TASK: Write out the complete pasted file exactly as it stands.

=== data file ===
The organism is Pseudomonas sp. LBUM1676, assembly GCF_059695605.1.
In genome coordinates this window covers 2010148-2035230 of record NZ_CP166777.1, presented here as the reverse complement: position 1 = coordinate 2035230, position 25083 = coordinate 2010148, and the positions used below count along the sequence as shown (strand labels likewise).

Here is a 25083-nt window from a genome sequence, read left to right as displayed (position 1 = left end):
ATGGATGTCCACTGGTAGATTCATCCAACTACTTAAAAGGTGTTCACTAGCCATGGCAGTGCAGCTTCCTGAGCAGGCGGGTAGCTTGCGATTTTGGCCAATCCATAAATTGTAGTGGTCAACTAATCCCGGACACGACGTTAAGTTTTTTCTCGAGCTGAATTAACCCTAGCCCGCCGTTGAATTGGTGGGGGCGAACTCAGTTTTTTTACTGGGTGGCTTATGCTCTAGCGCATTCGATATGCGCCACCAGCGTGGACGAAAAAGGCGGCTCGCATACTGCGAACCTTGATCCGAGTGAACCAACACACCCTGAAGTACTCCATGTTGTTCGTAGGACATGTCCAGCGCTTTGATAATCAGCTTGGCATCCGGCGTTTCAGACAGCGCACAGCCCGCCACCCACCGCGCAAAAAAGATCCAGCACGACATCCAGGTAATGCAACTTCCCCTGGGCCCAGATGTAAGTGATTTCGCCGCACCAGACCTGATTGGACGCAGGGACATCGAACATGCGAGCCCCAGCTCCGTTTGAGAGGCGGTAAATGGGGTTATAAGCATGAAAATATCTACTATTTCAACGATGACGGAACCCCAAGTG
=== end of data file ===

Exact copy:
The organism is Pseudomonas sp. LBUM1676, assembly GCF_059695605.1.
In genome coordinates this window covers 2010148-2035230 of record NZ_CP166777.1, presented here as the reverse complement: position 1 = coordinate 2035230, position 25083 = coordinate 2010148, and the positions used below count along the sequence as shown (strand labels likewise).

Here is a 25083-nt window from a genome sequence, read left to right as displayed (position 1 = left end):
ATGGATGTCCACTGGTAGATTCATCCAACTACTTAAAAGGTGTTCACTAGCCATGGCAGTGCAGCTTCCTGAGCAGGCGGGTAGCTTGCGATTTTGGCCAATCCATAAATTGTAGTGGTCAACTAATCCCGGACACGACGTTAAGTTTTTTCTCGAGCTGAATTAACCCTAGCCCGCCGTTGAATTGGTGGGGGCGAACTCAGTTTTTTTACTGGGTGGCTTATGCTCTAGCGCATTCGATATGCGCCACCAGCGTGGACGAAAAAGGCGGCTCGCATACTGCGAACCTTGATCCGAGTGAACCAACACACCCTGAAGTACTCCATGTTGTTCGTAGGACATGTCCAGCGCTTTGATAATCAGCTTGGCATCCGGCGTTTCAGACAGCGCACAGCCCGCCACCCACCGCGCAAAAAAGATCCAGCACGACATCCAGGTAATGCAACTTCCCCTGGGCCCAGATGTAAGTGATTTCGCCGCACCAGACCTGATTGGACGCAGGGACATCGAACATGCGAGCCCCAGCTCCGTTTGAGAGGCGGTAAATGGGGTTATAAGCATGAAAATATCTACTATTTCAACGATGACGGAACCCCAAGTG